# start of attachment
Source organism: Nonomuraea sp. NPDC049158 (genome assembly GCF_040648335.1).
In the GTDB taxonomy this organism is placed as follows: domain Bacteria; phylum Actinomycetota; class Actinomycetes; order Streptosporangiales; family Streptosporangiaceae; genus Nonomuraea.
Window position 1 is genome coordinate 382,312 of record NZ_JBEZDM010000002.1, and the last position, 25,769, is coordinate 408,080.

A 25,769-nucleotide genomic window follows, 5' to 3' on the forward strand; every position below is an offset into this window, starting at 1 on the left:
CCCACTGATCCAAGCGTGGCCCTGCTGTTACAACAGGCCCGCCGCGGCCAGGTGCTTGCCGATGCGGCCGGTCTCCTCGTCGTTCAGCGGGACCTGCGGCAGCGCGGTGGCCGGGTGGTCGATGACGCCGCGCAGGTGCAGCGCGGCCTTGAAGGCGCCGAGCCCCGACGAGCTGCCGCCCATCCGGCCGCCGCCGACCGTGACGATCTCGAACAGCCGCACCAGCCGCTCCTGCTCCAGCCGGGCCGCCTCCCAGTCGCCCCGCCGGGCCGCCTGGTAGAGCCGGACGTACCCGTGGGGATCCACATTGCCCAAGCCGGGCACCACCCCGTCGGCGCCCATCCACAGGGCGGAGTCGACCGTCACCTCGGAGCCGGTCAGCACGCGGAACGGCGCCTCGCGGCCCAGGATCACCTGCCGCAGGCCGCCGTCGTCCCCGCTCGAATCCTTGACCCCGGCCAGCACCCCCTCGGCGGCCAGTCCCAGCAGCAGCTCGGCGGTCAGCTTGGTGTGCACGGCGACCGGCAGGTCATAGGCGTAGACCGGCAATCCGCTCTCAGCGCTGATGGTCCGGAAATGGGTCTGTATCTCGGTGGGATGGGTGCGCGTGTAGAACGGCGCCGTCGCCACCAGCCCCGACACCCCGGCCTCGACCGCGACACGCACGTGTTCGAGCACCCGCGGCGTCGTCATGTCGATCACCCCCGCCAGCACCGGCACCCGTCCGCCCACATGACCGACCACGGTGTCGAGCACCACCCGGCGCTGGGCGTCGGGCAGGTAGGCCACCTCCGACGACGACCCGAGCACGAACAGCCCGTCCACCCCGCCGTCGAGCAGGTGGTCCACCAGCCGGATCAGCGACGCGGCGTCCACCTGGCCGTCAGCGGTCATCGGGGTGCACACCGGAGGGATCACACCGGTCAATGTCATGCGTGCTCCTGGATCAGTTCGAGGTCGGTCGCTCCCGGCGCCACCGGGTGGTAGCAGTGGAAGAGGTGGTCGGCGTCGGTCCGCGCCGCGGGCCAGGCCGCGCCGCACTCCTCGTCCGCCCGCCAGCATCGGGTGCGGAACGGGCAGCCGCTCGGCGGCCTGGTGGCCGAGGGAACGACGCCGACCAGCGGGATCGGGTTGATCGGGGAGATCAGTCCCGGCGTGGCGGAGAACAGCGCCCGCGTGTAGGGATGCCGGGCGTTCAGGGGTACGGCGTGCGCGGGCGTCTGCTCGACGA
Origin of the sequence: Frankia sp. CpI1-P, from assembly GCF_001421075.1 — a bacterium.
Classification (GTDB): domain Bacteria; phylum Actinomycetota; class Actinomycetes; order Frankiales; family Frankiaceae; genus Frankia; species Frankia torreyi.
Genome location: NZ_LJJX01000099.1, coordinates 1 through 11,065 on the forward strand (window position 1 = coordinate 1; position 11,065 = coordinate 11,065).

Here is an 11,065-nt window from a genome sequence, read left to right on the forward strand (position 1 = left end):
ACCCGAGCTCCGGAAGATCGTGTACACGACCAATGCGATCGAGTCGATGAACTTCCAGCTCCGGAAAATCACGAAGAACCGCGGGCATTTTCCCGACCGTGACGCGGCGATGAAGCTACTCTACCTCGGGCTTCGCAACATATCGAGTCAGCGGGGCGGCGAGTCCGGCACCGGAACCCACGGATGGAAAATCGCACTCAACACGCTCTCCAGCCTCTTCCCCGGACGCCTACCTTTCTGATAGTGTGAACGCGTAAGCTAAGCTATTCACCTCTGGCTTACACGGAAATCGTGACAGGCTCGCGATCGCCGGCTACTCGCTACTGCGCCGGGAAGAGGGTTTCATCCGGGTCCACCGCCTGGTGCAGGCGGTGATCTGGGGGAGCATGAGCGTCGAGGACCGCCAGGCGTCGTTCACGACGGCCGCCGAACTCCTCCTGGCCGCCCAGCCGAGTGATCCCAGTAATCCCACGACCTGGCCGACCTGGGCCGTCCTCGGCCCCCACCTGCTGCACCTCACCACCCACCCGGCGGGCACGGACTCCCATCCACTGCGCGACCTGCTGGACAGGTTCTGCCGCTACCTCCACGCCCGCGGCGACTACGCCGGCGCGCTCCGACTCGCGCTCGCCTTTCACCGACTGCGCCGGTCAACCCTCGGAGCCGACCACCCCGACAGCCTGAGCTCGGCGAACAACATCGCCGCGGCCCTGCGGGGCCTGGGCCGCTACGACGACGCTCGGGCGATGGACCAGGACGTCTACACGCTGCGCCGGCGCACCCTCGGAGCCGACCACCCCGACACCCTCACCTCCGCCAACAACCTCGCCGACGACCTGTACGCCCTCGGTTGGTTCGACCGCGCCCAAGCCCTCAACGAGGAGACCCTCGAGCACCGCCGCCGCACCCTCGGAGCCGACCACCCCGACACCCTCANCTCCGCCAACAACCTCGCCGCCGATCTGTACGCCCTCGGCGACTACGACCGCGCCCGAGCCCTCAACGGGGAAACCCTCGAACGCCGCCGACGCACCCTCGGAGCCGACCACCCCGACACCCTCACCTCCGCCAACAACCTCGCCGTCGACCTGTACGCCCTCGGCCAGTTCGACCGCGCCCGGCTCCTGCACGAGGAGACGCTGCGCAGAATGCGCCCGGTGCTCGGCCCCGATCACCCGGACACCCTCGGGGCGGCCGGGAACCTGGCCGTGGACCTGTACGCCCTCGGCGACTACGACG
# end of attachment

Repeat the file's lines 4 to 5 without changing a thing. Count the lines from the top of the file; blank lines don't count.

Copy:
A 25,769-nucleotide genomic window follows, 5' to 3' on the forward strand; every position below is an offset into this window, starting at 1 on the left:
CCCACTGATCCAAGCGTGGCCCTGCTGTTACAACAGGCCCGCCGCGGCCAGGTGCTTGCCGATGCGGCCGGTCTCCTCGTCGTTCAGCGGGACCTGCGGCAGCGCGGTGGCCGGGTGGTCGATGACGCCGCGCAGGTGCAGCGCGGCCTTGAAGGCGCCGAGCCCCGACGAGCTGCCGCCCATCCGGCCGCCGCCGACCGTGACGATCTCGAACAGCCGCACCAGCCGCTCCTGCTCCAGCCGGGCCGCCTCCCAGTCGCCCCGCCGGGCCGCCTGGTAGAGCCGGACGTACCCGTGGGGATCCACATTGCCCAAGCCGGGCACCACCCCGTCGGCGCCCATCCACAGGGCGGAGTCGACCGTCACCTCGGAGCCGGTCAGCACGCGGAACGGCGCCTCGCGGCCCAGGATCACCTGCCGCAGGCCGCCGTCGTCCCCGCTCGAATCCTTGACCCCGGCCAGCACCCCCTCGGCGGCCAGTCCCAGCAGCAGCTCGGCGGTCAGCTTGGTGTGCACGGCGACCGGCAGGTCATAGGCGTAGACCGGCAATCCGCTCTCAGCGCTGATGGTCCGGAAATGGGTCTGTATCTCGGTGGGATGGGTGCGCGTGTAGAACGGCGCCGTCGCCACCAGCCCCGACACCCCGGCCTCGACCGCGACACGCACGTGTTCGAGCACCCGCGGCGTCGTCATGTCGATCACCCCCGCCAGCACCGGCACCCGTCCGCCCACATGACCGACCACGGTGTCGAGCACCACCCGGCGCTGGGCGTCGGGCAGGTAGGCCACCTCCGACGACGACCCGAGCACGAACAGCCCGTCCACCCCGCCGTCGAGCAGGTGGTCCACCAGCCGGATCAGCGACGCGGCGTCCACCTGGCCGTCAGCGGTCATCGGGGTGCACACCGGAGGGATCACACCGGTCAATGTCATGCGTGCTCCTGGATCAGTTCGAGGTCGGTCGCTCCCGGCGCCACCGGGTGGTAGCAGTGGAAGAGGTGGTCGGCGTCGGTCCGCGCCGCGGGCCAGGCCGCGCCGCACTCCTCGTCCGCCCGCCAGCATCGGGTGCGGAACGGGCAGCCGCTCGGCGGCCTGGTGGCCGAGGGAACGACGCCGACCAGCGGGATCGGGTTGATCGGGGAGATCAGTCCCGGCGTGGCGGAGAACAGCGCCCGCGTGTAGGGATGCCGGGCGTTCAGGGGTACGGCGTGCGCGGGCGTCTGCTCGACGA